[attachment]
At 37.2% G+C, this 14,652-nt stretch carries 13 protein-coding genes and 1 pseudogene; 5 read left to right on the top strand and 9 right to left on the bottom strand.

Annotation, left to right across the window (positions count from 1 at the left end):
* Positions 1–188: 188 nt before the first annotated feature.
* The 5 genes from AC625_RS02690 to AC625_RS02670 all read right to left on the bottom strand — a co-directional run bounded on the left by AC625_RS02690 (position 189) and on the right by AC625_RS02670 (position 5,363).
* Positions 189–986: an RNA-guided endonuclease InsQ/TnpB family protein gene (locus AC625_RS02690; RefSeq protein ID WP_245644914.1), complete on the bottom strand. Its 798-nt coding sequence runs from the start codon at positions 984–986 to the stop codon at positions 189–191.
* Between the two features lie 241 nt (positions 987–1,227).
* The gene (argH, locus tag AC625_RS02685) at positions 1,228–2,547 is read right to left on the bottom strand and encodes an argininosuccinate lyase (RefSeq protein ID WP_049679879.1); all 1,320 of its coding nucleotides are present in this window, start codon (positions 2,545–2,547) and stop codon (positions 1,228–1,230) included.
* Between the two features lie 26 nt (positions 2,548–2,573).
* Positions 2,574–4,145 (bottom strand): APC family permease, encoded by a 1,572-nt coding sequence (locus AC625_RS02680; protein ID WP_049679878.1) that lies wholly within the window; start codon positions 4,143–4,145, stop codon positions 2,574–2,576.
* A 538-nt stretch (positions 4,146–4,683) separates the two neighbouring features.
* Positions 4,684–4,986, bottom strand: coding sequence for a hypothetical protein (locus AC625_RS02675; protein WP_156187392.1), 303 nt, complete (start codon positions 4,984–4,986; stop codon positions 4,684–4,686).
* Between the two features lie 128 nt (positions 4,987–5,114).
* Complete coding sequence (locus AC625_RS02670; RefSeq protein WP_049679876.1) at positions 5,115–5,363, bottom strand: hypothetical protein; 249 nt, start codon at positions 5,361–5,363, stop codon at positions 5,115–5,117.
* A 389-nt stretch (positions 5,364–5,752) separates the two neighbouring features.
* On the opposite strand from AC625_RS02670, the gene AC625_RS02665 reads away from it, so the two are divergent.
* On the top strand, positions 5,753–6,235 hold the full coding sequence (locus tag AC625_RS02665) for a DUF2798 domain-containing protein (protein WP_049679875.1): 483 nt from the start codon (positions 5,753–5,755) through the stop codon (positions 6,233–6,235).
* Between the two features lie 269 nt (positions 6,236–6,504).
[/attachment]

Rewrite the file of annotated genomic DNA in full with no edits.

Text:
At 37.2% G+C, this 14,652-nt stretch carries 13 protein-coding genes and 1 pseudogene; 5 read left to right on the top strand and 9 right to left on the bottom strand.

Annotation, left to right across the window (positions count from 1 at the left end):
* Positions 1–188: 188 nt before the first annotated feature.
* The 5 genes from AC625_RS02690 to AC625_RS02670 all read right to left on the bottom strand — a co-directional run bounded on the left by AC625_RS02690 (position 189) and on the right by AC625_RS02670 (position 5,363).
* Positions 189–986: an RNA-guided endonuclease InsQ/TnpB family protein gene (locus AC625_RS02690; RefSeq protein ID WP_245644914.1), complete on the bottom strand. Its 798-nt coding sequence runs from the start codon at positions 984–986 to the stop codon at positions 189–191.
* Between the two features lie 241 nt (positions 987–1,227).
* The gene (argH, locus tag AC625_RS02685) at positions 1,228–2,547 is read right to left on the bottom strand and encodes an argininosuccinate lyase (RefSeq protein ID WP_049679879.1); all 1,320 of its coding nucleotides are present in this window, start codon (positions 2,545–2,547) and stop codon (positions 1,228–1,230) included.
* Between the two features lie 26 nt (positions 2,548–2,573).
* Positions 2,574–4,145 (bottom strand): APC family permease, encoded by a 1,572-nt coding sequence (locus AC625_RS02680; protein ID WP_049679878.1) that lies wholly within the window; start codon positions 4,143–4,145, stop codon positions 2,574–2,576.
* A 538-nt stretch (positions 4,146–4,683) separates the two neighbouring features.
* Positions 4,684–4,986, bottom strand: coding sequence for a hypothetical protein (locus AC625_RS02675; protein WP_156187392.1), 303 nt, complete (start codon positions 4,984–4,986; stop codon positions 4,684–4,686).
* Between the two features lie 128 nt (positions 4,987–5,114).
* Complete coding sequence (locus AC625_RS02670; RefSeq protein WP_049679876.1) at positions 5,115–5,363, bottom strand: hypothetical protein; 249 nt, start codon at positions 5,361–5,363, stop codon at positions 5,115–5,117.
* A 389-nt stretch (positions 5,364–5,752) separates the two neighbouring features.
* On the opposite strand from AC625_RS02670, the gene AC625_RS02665 reads away from it, so the two are divergent.
* On the top strand, positions 5,753–6,235 hold the full coding sequence (locus tag AC625_RS02665) for a DUF2798 domain-containing protein (protein WP_049679875.1): 483 nt from the start codon (positions 5,753–5,755) through the stop codon (positions 6,233–6,235).
* Between the two features lie 269 nt (positions 6,236–6,504).